Re: [NTLK] [Slightly OT] Apple Laptops - <sigh> system performance

From: Jim Witte (
Date: Sun Jun 16 2002 - 13:52:27 EDT

   I've got a 400MHz iMac DV+ with 640 MB RAM, and 10.1.3 is okay. I had
10.1.5 installed yesterday (before I reinstalled) and it seemed a little
slower (read probably more memory hungry). <sigh> I can *just barely*
remember when the MacOS would fit on an 400K disk - with applications
too! I can clearly remember when System 6 or 7 would only report system
memory usage of under 6MB, and the system folder was under 70 MB.. I
guess those days are just gone.. The NeXT cube only had 68030
processors for God's sake, and under 64MB of RAM. How did we get from
that (which was a snappy GUI as I recall) to this monstrosity that's
MacOS X?

   (it reminds me of what a person said at a comp sci colloqium here at
IU recently, as a correlary of sorts to Moore's Law: "processor speed
doubles every 18 months, but my login time NEVER goes down!")

   I also remember when the system folder had at most 70 items in it, and
you pretty much knew what each one did, and which ones could be removed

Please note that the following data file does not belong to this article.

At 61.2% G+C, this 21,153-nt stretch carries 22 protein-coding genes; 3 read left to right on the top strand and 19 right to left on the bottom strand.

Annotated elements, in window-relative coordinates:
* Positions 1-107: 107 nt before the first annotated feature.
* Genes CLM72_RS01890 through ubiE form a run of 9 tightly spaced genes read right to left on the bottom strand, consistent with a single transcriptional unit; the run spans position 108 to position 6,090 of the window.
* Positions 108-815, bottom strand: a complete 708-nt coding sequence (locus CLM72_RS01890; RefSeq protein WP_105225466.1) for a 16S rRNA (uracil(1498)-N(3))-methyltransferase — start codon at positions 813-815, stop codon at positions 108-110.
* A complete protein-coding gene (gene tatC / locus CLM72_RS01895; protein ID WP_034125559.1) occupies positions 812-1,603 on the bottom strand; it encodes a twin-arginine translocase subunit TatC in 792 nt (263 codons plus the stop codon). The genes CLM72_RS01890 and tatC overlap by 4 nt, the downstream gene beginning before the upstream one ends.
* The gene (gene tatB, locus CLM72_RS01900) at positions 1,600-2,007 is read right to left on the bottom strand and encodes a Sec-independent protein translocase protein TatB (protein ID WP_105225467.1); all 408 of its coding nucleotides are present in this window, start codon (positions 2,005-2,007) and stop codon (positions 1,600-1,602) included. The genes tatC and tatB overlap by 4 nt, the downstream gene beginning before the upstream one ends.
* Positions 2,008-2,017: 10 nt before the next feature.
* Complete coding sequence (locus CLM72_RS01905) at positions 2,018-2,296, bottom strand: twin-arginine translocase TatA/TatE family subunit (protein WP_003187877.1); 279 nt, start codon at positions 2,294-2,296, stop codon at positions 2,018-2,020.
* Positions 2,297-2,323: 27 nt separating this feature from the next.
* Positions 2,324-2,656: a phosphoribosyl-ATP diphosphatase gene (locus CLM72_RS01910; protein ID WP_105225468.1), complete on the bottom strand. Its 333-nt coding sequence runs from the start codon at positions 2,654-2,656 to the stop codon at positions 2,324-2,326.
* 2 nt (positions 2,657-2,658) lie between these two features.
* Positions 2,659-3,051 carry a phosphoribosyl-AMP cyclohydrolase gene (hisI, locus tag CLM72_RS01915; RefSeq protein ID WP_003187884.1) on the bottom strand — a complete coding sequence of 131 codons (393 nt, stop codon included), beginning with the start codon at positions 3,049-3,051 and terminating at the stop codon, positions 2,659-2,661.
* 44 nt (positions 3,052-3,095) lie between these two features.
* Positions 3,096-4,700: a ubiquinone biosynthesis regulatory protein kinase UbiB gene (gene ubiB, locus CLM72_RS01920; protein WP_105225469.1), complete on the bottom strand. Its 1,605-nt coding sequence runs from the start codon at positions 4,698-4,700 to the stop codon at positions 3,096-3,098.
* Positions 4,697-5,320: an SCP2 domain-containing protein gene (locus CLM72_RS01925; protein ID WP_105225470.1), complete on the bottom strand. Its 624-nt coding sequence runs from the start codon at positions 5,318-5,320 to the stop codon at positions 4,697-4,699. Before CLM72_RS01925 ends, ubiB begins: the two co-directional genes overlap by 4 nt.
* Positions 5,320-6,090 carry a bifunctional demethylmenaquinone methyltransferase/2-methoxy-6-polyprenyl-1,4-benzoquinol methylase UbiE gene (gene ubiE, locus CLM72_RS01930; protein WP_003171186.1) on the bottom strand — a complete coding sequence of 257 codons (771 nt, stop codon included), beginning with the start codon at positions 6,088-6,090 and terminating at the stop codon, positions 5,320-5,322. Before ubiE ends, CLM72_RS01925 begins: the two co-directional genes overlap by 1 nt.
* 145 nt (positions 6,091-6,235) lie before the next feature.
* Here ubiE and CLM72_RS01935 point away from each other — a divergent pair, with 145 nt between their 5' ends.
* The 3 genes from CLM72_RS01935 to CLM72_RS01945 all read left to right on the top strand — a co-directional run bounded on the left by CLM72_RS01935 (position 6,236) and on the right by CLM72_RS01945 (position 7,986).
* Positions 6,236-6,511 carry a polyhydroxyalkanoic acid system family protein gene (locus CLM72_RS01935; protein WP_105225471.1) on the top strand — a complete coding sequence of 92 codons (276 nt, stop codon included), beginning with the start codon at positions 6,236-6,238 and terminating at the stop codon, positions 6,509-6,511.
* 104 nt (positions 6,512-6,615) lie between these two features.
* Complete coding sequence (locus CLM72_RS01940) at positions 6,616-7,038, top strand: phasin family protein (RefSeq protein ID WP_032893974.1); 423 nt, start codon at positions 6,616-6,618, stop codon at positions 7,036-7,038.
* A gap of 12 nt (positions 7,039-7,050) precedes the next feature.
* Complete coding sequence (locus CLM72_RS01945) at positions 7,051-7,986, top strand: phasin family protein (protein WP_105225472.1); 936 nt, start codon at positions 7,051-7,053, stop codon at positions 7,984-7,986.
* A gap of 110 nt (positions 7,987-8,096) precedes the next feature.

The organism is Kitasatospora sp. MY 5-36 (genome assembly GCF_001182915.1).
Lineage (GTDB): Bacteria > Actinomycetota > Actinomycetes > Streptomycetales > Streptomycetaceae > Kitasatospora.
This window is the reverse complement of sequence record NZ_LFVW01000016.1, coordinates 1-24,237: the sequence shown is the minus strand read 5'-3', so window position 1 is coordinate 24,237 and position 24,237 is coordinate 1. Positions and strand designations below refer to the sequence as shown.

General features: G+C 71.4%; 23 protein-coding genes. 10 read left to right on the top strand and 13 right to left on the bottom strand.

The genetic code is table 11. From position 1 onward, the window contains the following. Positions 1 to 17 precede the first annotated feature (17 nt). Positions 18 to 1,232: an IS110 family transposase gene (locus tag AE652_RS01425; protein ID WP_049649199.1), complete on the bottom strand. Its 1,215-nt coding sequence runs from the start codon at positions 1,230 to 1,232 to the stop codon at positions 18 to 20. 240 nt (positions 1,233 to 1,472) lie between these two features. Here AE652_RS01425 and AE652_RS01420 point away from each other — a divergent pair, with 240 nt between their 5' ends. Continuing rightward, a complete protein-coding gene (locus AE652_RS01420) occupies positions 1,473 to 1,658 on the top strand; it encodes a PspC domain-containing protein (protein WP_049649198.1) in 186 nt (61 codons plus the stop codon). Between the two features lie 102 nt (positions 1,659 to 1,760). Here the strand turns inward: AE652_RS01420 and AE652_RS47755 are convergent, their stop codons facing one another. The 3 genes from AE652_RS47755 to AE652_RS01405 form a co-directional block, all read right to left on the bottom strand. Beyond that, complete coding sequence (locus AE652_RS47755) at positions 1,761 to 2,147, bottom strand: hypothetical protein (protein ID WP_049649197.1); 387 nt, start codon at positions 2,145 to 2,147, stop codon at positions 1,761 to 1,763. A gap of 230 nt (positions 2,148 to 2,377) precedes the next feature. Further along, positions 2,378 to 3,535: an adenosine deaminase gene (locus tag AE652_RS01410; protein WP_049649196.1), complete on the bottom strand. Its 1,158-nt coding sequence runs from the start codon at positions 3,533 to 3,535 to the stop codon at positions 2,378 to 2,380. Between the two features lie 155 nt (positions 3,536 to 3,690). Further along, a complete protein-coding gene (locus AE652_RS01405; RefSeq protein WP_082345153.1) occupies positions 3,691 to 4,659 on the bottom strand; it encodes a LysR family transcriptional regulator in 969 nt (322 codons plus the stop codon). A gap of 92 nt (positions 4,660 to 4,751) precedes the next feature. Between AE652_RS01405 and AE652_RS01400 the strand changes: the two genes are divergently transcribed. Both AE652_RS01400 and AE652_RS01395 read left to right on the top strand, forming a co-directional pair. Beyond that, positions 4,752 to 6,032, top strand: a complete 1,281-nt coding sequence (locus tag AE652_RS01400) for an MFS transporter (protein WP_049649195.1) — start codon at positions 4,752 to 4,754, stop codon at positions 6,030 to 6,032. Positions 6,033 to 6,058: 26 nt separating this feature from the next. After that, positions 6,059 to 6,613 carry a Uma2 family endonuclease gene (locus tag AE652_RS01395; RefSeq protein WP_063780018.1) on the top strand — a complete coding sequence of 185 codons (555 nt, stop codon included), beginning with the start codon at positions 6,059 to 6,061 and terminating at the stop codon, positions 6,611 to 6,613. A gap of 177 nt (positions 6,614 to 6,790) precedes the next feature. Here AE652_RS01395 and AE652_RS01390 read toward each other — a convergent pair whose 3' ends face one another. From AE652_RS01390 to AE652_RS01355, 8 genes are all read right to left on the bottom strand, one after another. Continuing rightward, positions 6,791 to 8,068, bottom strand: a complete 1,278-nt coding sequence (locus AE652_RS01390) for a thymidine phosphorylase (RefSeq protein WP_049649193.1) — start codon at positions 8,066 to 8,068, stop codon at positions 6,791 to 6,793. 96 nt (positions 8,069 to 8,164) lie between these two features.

because you'd never use them.. Mac OS X seems better than Linux at
least on having clear names for *some* of it's files (in the /System and
/Library dirs), but there's still all that stuff in the /bin and /etc
dirs that you don't see unless you're root that's as inscrutable as ever.

   I also have serious qualms about the efficiency of breaking everything
up into small files (in a bundle), instead of a big monolithic block
like OS-8 applications were. Paul and I could probably have a good
discussion on this, but I need to eat right now..


> <sigh> OS X already crawls on the 700MHz iBook I have... with 1/700th
> of=
> the power, I couldn't imagine what that would be like. It would be
> like=
> trying to run OS X on my first Macintosh, a Performa 600CD (33mhz
> 68030=
> with 5mb built in RAM).

Read the List FAQ/Etiquette:
Read the Newton FAQ:
This is the NewtonTalk mailing list -

This archive was generated by hypermail 2.1.2 : Wed Jul 03 2002 - 14:02:25 EDT